What is it about?

While strong claims have been made that testosterone increases risk-taking, the existing literature is inconclusive. We conducted a testosterone administration study in 80 females to investigate the effect of administered testosterone on a behavioral risk-taking task, and found no evidence for any effects on risk taking. This conclusion was further supported by a meta-analysis that combined the results of comparable existing studies, which suggests that the effect of administered testosterone on risk-taking in women is very small, if any effect exists at all.

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Why is it important?

Events such as the financial crisis of 2008 raised the question whether heightened testosterone levels were related to exacerbated financial risk-taking, which in turn caused the collapse of the market. Our work, however, raises doubts about the commonly suggested direct link between testosterone and risk-taking, at least in females.


Conducting this study was an exciting and novel experience to us as we aimed to implement best practices in science to allow us to draw unbiased conclusions. Specifically, we preregistered our analyses and remained blind about which group of participants received testosterone versus placebo during the entire process (i.e., from data collection, to analysis, to writing the manuscript, and even during the reviewing stage!). Throughout the submission process, we felt very supported by the editor and team of reviewers, and we hope to inspire other scientist to implement a similar approach.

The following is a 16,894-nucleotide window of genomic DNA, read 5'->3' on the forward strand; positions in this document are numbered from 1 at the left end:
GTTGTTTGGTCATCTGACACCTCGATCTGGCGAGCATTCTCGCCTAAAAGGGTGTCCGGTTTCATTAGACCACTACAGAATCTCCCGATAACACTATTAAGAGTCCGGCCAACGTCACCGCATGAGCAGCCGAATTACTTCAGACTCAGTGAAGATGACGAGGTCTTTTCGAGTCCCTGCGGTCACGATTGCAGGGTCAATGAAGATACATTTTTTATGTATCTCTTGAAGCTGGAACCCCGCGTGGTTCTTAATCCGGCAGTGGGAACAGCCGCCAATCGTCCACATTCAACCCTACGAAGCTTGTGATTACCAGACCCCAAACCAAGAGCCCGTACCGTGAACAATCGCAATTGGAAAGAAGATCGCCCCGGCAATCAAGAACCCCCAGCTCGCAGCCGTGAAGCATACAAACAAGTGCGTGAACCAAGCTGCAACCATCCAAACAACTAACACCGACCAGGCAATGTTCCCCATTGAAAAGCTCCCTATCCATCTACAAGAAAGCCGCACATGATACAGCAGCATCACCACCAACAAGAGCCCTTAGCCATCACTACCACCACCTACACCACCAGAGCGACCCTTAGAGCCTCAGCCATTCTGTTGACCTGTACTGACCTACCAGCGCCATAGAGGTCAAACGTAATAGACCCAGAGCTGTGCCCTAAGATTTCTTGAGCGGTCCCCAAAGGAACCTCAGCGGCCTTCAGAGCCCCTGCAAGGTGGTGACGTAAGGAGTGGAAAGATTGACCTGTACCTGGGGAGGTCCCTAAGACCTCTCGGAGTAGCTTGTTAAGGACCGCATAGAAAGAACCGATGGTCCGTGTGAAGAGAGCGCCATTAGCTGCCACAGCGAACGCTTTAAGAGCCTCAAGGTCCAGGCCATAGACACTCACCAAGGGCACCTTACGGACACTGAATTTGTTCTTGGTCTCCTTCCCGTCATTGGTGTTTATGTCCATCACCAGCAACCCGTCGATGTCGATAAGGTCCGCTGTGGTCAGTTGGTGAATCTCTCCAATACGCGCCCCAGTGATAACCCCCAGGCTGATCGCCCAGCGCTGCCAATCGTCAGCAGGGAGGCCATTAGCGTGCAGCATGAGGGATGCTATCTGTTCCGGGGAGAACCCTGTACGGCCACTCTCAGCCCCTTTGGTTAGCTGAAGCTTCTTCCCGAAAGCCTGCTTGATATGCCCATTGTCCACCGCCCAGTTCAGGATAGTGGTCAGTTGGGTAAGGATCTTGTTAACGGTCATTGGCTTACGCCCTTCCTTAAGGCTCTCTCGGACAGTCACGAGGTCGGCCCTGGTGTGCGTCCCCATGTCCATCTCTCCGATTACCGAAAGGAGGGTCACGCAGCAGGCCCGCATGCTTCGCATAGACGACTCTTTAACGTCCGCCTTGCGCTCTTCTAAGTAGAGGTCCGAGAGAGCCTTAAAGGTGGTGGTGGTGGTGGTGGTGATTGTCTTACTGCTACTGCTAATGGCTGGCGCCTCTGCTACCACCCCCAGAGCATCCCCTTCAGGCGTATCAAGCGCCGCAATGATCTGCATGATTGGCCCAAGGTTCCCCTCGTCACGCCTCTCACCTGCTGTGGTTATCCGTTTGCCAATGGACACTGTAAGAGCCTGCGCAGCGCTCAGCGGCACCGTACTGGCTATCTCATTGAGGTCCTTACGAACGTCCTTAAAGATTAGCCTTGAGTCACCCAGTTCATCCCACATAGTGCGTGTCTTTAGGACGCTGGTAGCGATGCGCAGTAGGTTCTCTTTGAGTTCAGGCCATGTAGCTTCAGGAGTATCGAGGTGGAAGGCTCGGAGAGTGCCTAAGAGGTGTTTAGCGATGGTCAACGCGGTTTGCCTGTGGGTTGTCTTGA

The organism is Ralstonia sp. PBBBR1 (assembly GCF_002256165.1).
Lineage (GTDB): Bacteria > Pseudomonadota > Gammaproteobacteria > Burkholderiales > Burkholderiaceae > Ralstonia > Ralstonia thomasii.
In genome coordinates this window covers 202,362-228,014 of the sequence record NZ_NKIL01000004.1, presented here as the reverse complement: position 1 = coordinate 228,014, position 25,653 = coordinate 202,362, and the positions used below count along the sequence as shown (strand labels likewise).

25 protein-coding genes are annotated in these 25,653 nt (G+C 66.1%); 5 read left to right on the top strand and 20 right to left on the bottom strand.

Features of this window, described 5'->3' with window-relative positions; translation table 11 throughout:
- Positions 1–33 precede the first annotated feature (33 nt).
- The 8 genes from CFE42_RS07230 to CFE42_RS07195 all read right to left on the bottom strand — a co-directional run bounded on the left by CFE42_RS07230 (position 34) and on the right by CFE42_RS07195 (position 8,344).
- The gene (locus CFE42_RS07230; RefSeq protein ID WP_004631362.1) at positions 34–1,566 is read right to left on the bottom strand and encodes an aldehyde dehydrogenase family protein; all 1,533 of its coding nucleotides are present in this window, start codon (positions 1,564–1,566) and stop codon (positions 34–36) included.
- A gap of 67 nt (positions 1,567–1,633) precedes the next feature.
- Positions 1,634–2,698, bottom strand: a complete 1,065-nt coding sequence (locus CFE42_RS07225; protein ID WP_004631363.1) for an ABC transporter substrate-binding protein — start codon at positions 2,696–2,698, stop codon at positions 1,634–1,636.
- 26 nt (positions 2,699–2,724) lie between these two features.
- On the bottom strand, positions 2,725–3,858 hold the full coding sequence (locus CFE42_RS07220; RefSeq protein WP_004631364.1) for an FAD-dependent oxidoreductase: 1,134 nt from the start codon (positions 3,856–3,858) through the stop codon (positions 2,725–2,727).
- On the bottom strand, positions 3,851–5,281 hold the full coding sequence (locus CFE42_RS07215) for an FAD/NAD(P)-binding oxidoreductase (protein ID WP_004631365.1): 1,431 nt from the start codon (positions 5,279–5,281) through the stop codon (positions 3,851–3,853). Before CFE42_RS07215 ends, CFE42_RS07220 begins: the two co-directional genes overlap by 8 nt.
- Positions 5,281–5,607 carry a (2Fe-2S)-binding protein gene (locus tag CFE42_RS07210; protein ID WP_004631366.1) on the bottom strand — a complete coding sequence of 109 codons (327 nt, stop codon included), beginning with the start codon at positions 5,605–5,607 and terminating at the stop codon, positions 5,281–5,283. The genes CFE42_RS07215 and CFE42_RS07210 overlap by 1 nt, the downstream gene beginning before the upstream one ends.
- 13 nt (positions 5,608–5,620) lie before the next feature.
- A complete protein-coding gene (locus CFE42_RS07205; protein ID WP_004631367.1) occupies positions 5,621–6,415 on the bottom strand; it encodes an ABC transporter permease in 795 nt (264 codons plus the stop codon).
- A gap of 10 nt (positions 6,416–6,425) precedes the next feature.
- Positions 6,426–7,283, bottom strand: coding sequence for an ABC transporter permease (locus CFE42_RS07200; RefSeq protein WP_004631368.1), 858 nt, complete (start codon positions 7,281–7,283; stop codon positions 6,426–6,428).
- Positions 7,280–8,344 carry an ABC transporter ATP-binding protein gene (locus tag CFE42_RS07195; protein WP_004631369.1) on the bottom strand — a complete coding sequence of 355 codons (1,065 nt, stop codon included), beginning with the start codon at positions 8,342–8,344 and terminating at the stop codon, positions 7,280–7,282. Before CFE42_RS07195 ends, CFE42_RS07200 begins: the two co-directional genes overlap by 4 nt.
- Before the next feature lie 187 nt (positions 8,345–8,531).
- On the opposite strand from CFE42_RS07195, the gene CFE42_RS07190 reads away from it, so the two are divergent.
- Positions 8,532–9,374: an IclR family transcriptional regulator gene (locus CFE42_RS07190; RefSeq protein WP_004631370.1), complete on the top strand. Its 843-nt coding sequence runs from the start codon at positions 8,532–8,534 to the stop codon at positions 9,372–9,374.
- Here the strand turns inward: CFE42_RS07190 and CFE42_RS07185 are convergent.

Lena Schaefer
Boston University

Read the Original

This page is a summary of: No evidence for a causal effect of exogenous testosterone on risky decision-making in women: An experiment and meta-analysis., Decision, August 2022, American Psychological Association (APA), DOI: 10.1037/dec0000192.
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